The International Monetary Fund cited a broad deceleration across the world’s largest economies and it cut its growth forecast for 2019 to the lowest in a decade on Tuesday, and also lowered its projection for next year. WTI Crude is $52.98; Brent is $58.74 this morning.
Even if the U.S. and China manage to agree on a partial deal, it’s unlikely to have a significant impact on slowing economic growth as existing tariffs won’t be rolled back. The International Energy Agency last week trimmed forecasts for oil consumption for this year and 2020 amid the deteriorating economic backdrop. WTI Crude is $52.97; Brent is $58.84 this morning.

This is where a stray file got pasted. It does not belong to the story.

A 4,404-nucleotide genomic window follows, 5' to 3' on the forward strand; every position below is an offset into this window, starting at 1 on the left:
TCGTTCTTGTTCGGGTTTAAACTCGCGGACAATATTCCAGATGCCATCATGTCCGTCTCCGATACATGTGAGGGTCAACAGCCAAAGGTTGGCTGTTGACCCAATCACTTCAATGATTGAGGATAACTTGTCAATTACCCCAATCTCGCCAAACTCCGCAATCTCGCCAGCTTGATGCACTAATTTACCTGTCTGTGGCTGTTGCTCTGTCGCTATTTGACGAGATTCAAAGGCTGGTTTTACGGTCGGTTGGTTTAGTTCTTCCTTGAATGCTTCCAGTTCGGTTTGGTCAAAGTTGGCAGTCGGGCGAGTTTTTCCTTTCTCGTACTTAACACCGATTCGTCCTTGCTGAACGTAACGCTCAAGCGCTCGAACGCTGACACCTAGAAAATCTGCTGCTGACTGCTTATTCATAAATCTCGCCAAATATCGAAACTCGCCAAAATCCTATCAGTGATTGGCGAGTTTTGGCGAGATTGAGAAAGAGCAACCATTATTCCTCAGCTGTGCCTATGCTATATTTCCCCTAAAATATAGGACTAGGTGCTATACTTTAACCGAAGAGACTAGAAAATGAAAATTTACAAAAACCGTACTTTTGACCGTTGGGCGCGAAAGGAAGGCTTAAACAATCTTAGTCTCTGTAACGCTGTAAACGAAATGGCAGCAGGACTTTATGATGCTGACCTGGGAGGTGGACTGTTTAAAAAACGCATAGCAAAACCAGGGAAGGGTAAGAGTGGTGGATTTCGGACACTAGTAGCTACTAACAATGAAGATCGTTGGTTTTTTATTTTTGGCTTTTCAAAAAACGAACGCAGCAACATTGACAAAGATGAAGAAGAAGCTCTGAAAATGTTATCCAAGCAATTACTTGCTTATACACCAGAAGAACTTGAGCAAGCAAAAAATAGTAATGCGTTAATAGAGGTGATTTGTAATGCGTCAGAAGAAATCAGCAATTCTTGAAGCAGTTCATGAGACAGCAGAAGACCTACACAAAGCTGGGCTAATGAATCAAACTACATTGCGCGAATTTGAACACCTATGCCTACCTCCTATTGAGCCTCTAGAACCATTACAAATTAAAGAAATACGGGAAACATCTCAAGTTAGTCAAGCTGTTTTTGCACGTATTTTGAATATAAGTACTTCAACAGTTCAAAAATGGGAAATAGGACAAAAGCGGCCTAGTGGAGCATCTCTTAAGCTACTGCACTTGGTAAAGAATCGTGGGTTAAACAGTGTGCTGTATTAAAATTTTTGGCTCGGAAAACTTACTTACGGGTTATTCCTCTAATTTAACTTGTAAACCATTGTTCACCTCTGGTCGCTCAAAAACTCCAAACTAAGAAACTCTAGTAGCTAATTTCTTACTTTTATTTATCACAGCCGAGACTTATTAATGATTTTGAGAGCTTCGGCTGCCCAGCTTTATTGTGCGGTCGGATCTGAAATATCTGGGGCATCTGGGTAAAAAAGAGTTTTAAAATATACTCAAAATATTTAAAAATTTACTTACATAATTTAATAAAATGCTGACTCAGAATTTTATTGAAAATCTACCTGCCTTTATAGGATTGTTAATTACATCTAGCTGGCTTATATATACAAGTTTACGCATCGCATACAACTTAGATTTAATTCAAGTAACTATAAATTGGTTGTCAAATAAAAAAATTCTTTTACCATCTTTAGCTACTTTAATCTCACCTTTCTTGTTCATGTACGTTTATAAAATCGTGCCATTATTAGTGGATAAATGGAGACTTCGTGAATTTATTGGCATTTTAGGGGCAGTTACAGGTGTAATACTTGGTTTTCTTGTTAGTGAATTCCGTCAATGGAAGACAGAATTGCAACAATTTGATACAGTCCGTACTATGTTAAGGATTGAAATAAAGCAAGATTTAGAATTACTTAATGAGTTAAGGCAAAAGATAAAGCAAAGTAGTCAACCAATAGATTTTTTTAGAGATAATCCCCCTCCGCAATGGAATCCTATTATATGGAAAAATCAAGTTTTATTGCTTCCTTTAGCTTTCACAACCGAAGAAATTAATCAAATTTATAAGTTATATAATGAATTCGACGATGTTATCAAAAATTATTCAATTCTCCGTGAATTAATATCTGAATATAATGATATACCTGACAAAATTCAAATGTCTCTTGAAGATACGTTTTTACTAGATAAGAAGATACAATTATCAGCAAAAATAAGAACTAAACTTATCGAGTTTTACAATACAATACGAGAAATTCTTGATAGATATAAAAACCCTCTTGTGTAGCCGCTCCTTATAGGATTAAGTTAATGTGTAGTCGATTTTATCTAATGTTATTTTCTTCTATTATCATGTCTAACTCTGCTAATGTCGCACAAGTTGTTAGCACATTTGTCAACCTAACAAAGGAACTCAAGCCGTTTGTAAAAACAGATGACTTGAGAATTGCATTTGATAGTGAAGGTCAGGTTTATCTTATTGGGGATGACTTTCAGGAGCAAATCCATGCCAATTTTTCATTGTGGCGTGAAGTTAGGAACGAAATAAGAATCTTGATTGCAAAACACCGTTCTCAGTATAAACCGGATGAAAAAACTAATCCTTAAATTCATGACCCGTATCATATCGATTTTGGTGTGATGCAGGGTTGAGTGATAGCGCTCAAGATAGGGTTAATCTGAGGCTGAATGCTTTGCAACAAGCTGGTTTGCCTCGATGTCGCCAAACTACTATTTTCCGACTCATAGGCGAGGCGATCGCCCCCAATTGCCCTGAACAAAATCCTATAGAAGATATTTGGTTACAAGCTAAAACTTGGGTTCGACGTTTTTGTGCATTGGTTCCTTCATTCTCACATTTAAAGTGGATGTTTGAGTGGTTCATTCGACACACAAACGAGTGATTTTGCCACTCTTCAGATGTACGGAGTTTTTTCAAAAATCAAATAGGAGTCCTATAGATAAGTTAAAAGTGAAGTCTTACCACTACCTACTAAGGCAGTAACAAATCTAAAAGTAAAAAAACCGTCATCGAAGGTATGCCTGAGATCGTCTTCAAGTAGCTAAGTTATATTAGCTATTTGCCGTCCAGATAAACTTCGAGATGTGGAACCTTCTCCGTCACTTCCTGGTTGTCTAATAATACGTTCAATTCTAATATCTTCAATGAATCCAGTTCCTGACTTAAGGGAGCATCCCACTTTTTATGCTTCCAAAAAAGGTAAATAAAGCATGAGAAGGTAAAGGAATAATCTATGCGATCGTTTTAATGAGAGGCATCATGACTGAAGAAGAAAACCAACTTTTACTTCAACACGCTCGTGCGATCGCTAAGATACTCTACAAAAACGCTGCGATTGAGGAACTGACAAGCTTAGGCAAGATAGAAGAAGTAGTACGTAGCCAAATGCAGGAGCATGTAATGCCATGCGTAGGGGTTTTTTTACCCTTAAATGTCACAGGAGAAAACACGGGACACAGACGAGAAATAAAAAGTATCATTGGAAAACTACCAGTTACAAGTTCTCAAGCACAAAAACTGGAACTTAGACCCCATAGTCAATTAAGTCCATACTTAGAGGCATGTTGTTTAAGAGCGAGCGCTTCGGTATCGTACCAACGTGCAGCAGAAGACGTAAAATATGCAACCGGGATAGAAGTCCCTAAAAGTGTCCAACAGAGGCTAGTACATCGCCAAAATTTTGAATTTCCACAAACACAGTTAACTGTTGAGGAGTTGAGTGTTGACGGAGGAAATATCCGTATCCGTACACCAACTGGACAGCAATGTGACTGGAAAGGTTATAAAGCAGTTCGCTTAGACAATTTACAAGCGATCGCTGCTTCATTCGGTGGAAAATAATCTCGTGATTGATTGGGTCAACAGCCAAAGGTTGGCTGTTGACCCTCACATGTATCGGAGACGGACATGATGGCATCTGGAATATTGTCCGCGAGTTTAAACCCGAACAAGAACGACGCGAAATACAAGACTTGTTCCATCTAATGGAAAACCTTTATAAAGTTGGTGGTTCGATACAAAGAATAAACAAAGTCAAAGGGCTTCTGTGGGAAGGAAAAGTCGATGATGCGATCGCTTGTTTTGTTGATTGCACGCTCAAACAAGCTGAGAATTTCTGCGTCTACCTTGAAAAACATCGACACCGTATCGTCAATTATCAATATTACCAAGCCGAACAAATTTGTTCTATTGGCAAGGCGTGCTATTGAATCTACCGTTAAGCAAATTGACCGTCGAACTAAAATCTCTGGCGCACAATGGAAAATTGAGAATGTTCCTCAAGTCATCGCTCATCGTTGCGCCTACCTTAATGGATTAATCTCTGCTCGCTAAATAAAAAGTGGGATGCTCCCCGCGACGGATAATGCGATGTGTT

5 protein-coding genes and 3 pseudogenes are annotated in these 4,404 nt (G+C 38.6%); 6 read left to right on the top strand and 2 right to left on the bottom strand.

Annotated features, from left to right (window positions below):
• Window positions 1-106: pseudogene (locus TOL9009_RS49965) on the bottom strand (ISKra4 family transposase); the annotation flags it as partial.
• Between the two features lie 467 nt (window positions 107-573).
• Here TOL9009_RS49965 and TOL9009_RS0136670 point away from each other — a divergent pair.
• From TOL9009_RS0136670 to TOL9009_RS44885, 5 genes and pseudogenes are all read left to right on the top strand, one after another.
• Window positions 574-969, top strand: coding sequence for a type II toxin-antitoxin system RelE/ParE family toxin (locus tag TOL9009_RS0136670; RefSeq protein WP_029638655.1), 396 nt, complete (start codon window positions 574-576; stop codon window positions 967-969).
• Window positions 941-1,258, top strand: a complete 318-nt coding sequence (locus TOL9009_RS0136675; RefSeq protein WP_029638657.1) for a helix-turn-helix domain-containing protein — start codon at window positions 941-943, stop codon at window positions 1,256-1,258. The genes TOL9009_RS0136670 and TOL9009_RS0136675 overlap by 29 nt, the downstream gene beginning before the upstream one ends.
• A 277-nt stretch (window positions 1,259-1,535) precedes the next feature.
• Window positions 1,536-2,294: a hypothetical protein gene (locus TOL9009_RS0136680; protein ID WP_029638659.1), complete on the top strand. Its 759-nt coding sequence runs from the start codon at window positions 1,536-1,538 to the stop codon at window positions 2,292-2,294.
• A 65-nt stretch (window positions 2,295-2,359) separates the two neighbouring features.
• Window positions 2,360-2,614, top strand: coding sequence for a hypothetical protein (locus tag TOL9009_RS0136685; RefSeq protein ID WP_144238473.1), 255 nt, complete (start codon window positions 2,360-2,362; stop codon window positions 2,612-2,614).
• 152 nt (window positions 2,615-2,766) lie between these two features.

Short seller's bets that WTI Crude futures will decline have more than doubled in the last three weeks, despite positive momentum in the trade negotiations, and an array of threats to oil supply in recent months. Traders continue to fret that faltering consumption and robust U.S. crude production will lead to a global surplus next year. WTI Crude is $53.49; Brent is $59.35 this morning.
The market has been entirely too complacent given that we are one security incident away from a war, say some analysts. A tanker capable of carrying 1 million barrels of crude, was damaged on Friday near the Saudi port of Jeddah after being hit by suspected missiles, Iranian state media said. WTI Crude is $54.40; Brent is $59.85 this morning.
Despite the recent increase in supply disruptions, the EIA said Tuesday they expect downward oil price pressure to emerge in the coming months as global oil inventories rise during the first half of 2020. WTI Crude is $52.99; Brent is $58.75 this morning.
Click here to view our Offerings.